During late pregnancy a ewe’s immune system becomes weakened, therefore the worm burden that is
usually kept subdued can flourish and an increased number of worm eggs can be released onto the
pasture. This is referred to as ‘peri-parturient rise’ or spring rise. This increased contamination can
threaten the lambs grazed on this pasture throughout the season. Multiple factors can affect when
the spring rise will occur, including; lambing date, age of ewes, litter size, nutrition, and condition. Nutrition
in the lead up to lambing can be particularly important as protein is essential for the immune
system. Faecal egg counts (FECs) are the best way to identify when the spring rise will occur.
The majority of a farm’s worm population are found inside the ewes at lambing time, this means that worming at this point is at risk of selecting for resistance. As only resistant worms will survive, only resistant worm eggs will contaminate the pasture.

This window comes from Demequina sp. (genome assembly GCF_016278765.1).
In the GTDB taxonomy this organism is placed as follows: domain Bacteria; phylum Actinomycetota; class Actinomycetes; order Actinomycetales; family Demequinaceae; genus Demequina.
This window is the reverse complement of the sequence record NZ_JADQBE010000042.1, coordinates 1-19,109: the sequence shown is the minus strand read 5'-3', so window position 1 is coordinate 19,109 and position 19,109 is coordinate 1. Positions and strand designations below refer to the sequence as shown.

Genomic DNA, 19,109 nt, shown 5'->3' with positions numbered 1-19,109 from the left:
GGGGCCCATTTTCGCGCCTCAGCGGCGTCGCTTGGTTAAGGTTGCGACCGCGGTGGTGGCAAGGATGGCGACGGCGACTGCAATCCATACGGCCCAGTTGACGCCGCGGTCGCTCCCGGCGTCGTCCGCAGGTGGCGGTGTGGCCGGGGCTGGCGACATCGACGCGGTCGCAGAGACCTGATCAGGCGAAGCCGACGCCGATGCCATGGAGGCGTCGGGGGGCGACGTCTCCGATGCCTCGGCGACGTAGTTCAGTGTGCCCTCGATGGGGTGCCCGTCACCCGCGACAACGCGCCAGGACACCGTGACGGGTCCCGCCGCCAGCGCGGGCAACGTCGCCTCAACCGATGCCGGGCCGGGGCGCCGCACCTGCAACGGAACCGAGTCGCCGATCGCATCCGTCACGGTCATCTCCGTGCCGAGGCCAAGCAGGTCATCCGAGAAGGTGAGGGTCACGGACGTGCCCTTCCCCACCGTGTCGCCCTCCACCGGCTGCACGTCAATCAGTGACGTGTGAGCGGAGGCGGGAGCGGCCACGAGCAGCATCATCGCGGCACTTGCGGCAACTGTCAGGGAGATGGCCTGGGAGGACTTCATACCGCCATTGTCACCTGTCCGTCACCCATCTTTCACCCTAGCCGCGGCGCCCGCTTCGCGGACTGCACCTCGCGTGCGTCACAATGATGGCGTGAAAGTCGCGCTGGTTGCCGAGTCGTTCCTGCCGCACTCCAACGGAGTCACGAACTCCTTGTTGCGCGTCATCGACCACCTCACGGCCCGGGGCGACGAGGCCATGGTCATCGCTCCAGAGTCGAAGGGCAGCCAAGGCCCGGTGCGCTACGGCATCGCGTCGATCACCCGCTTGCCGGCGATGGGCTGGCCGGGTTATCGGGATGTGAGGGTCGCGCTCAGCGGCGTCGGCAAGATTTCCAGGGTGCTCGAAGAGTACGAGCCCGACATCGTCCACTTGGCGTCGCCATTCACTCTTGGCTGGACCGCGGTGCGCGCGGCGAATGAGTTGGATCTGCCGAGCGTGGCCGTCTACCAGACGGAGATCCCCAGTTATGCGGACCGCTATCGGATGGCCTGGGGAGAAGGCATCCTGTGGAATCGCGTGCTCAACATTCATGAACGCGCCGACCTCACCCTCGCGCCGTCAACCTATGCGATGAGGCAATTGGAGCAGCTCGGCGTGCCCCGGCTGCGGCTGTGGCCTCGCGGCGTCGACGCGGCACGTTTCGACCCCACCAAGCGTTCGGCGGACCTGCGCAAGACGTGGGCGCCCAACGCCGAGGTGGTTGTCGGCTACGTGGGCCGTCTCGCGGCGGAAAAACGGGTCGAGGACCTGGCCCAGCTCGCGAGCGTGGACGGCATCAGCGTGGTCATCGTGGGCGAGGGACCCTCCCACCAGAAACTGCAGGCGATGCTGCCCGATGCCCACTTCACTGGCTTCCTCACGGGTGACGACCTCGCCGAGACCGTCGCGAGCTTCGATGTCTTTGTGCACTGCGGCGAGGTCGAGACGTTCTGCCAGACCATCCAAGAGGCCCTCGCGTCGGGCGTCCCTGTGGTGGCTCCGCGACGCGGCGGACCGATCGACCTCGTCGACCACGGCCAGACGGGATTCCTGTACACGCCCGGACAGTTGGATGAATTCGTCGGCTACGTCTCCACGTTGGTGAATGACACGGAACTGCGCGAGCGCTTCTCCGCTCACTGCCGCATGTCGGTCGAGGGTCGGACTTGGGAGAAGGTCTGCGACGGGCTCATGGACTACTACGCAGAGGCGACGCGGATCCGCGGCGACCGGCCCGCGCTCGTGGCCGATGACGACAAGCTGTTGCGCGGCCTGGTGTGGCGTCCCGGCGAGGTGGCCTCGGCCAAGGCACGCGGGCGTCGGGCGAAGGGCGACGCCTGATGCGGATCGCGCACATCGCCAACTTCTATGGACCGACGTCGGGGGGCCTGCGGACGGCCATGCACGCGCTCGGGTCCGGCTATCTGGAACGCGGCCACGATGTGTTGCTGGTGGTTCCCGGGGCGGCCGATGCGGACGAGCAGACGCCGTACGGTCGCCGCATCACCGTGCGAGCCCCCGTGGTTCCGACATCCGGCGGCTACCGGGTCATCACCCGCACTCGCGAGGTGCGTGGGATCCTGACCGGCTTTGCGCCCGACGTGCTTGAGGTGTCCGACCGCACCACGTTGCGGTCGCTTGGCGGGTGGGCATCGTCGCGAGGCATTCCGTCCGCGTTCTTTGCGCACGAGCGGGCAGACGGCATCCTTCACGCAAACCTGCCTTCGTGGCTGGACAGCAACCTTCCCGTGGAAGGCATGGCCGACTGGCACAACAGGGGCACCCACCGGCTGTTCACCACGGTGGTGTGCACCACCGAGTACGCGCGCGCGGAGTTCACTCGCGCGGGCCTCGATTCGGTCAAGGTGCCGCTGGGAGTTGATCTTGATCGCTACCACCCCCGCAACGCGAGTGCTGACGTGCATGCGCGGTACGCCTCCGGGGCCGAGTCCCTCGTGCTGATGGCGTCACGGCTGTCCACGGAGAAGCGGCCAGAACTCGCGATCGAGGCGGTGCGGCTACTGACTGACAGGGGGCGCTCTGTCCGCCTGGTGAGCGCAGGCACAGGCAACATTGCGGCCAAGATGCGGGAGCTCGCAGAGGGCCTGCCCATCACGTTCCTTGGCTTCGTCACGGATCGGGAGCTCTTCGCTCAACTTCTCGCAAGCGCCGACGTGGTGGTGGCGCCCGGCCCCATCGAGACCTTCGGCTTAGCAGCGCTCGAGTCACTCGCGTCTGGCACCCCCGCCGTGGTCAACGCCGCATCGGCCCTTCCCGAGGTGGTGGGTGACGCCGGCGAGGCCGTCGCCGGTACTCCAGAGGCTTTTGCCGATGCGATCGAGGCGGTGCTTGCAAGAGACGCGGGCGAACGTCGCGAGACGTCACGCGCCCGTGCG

To avoid selecting for resistance:
- Do not treat all your ewes.
- Select if possible 10% of each group to leave untreated, these ewes should be under the least pressure i.e. older ewes and have a good body condition score.
- Do not use the same anthelmintic group year on year
- Avoid using long acting wormers (Moxidectin) if turning to low risk fields and late in the spring rise (e.g. post lambing / turnout)
- Timing— use FEC to help determine when or if needed.
When to use your FECPAKG2 system?
- Start testing either at housing or 3/4 weeks pre lambing (e.g. with clostridial vaccination)
- If FEC count is low, test again at lambing (FECs can increase even if they housed). Decide if turnout dose needed.
- Test all groups/mobs separately; ewes with multiples / thinner / younger ewes are at more risk of an increased worm burden.
- The ewe’s full immunity to worms should return 8 to 10 weeks post lambing. Continue to monitor your ewes up to this point and treat if necessary. Don’t forget to start FECs for your lambs!
- Avoid treating more than once during the spring rise if possible.
- Getting the timing right is more difficult for outdoor lambing flocks.
- Some clients have found only about 40% of ewes needed worming at all and the timing has changed significantly!
Regular FECs helps to control worms!!